Writer-director Jane Campion is back with a second series of the highly acclaimed Top Of The Lake. She and stars Elisabeth Moss, Gwendoline Christie and her own daughter Alice Englert discuss female friendship, sneaking into brothels and working with mum

Jane Campion - giggly, warm and quietly glamorous - is describing how she and Ari Kleiman, co-director of Top Of The Lake: China Girl, used subterfuge to research the setting for the sequel to 2013's acclaimed Top Of The Lake: Sydney's sex industry.

To get into a brothel, they pretended he was a virgin and she his aunt, who wanted to help.

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"We got ourselves into the sex room," says Campion, 63, who won an Oscar for her screenplay of The Piano. "It was understood that he wasn't there for sex, just to experience being close to a woman and talk to her."

Eventually, they found a group of sex workers who were happy to talk about "anything".

"We had the experience of hanging out at this one brothel and they were so generous and funny. It does feel like [they could say] anything, [like] how popular the ladyboys are with the married men."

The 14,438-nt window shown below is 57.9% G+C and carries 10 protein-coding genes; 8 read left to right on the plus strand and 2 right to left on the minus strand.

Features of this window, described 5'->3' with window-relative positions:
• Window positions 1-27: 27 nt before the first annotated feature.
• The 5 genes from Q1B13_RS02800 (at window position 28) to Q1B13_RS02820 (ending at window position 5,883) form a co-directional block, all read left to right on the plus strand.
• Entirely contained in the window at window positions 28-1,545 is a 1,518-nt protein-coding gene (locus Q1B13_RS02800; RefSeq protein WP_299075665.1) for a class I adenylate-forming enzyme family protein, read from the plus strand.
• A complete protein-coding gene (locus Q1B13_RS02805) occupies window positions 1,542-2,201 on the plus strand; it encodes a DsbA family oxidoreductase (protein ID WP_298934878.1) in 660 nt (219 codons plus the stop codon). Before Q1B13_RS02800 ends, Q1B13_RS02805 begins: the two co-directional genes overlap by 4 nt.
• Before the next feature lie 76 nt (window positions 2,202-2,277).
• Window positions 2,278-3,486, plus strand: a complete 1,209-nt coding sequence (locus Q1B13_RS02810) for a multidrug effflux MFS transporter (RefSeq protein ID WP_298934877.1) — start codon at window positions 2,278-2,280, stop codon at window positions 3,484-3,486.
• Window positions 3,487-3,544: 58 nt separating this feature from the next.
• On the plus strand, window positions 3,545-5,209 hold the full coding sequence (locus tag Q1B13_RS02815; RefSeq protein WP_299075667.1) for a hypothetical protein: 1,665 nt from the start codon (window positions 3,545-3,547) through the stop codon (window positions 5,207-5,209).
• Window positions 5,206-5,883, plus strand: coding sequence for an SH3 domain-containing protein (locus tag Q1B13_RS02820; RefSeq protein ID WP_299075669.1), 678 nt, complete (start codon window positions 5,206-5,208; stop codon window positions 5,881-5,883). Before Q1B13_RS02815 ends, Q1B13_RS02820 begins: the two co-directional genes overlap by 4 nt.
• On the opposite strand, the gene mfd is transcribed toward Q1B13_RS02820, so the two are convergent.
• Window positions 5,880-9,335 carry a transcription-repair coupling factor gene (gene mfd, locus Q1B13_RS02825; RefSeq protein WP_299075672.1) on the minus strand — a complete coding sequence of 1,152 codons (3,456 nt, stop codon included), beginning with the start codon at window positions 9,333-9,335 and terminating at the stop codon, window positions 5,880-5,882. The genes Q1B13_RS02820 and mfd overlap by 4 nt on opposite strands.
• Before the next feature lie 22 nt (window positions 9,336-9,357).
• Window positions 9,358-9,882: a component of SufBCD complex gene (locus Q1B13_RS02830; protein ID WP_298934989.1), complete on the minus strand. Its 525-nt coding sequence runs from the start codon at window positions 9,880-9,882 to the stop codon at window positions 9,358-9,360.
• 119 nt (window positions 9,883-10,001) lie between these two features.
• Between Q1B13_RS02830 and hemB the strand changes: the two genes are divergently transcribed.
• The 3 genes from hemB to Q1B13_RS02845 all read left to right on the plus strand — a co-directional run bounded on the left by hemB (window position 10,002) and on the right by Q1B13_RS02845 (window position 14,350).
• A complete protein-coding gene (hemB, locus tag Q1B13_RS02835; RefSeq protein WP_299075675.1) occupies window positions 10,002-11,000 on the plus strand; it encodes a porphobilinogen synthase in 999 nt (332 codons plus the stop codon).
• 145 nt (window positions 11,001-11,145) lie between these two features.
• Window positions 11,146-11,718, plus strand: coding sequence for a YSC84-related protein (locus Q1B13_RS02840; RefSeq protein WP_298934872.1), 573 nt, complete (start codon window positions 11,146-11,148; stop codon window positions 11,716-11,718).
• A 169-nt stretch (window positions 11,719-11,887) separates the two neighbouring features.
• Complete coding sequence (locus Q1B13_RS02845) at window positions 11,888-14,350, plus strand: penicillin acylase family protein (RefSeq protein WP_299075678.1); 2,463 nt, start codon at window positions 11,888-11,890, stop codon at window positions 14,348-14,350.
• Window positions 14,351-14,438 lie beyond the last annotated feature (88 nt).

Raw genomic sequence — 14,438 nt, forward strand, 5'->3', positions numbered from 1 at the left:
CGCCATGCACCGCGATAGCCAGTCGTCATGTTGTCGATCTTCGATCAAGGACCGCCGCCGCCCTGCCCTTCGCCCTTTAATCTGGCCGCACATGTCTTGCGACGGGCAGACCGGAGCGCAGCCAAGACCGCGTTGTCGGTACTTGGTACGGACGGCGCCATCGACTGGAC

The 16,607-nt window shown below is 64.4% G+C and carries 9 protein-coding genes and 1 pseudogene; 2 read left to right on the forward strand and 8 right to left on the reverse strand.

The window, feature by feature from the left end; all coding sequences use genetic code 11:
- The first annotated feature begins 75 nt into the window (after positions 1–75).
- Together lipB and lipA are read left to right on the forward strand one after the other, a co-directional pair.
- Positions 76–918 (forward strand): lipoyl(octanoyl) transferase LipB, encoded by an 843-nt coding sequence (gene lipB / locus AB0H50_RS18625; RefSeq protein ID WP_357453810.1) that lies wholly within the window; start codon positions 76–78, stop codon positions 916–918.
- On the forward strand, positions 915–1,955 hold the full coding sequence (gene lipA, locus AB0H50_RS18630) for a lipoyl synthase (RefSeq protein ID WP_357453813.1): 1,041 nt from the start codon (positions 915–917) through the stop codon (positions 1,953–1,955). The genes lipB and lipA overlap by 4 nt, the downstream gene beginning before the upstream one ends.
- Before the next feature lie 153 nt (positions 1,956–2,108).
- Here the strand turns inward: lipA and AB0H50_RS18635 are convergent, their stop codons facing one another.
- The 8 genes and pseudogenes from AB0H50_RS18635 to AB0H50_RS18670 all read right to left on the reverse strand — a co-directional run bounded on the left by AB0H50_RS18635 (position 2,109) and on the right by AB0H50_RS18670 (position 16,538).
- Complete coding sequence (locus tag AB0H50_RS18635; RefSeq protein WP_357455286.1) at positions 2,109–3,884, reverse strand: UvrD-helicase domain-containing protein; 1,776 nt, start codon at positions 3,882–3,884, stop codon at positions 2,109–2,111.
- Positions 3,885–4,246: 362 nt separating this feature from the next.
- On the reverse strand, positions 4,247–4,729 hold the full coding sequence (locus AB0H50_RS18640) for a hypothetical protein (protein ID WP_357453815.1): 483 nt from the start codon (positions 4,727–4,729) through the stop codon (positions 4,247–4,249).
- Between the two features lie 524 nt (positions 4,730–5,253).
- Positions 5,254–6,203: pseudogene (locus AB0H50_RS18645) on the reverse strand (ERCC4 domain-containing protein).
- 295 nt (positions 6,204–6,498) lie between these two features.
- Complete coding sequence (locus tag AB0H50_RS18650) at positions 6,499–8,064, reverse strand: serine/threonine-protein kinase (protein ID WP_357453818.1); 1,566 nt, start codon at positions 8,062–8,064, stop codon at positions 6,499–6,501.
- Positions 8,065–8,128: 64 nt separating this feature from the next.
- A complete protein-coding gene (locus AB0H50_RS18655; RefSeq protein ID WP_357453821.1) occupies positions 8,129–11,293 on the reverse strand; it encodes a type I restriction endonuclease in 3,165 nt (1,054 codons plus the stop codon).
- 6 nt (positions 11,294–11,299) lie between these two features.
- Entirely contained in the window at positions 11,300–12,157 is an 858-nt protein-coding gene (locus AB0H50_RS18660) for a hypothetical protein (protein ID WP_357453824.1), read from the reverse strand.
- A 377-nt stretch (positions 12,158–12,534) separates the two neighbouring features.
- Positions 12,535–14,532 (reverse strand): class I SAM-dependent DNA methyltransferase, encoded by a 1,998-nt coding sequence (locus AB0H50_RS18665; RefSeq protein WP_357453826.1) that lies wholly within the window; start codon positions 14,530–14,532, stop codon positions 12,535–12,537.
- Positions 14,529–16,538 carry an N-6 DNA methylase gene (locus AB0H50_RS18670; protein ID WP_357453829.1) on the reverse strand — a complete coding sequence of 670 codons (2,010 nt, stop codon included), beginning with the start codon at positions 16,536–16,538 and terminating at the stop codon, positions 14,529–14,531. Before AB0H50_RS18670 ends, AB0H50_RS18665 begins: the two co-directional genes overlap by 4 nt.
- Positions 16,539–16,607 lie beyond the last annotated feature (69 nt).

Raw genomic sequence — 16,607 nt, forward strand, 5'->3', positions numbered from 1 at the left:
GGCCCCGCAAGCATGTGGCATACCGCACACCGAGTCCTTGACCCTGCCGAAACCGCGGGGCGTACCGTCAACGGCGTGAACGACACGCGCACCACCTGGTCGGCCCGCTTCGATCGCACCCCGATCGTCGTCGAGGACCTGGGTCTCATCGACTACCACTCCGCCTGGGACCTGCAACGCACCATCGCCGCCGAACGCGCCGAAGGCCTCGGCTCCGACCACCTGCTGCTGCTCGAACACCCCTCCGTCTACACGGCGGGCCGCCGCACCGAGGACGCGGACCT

Top Of The Lake: China Girl starts with the body of a woman (unidentified, so nicknamed China Girl for her ethnicity) washing up on the shores of Sydney in a suitcase, her dark hair streaming from inside.

Mad Men's Elisabeth Moss returns as Detective Robin Griffin, who investigates the case and gets an unlikely new partner in Game Of Thrones' Gwendoline Christie.

Those who watched - and loved - season 1 (it was Emmy and Bafta nominated and won Moss a Golden Globe) will remember we left Robin at the edge of the New Zealand lake, with Johno, who she likes, but who may or may not be her brother, having found missing pregnant girl Tui.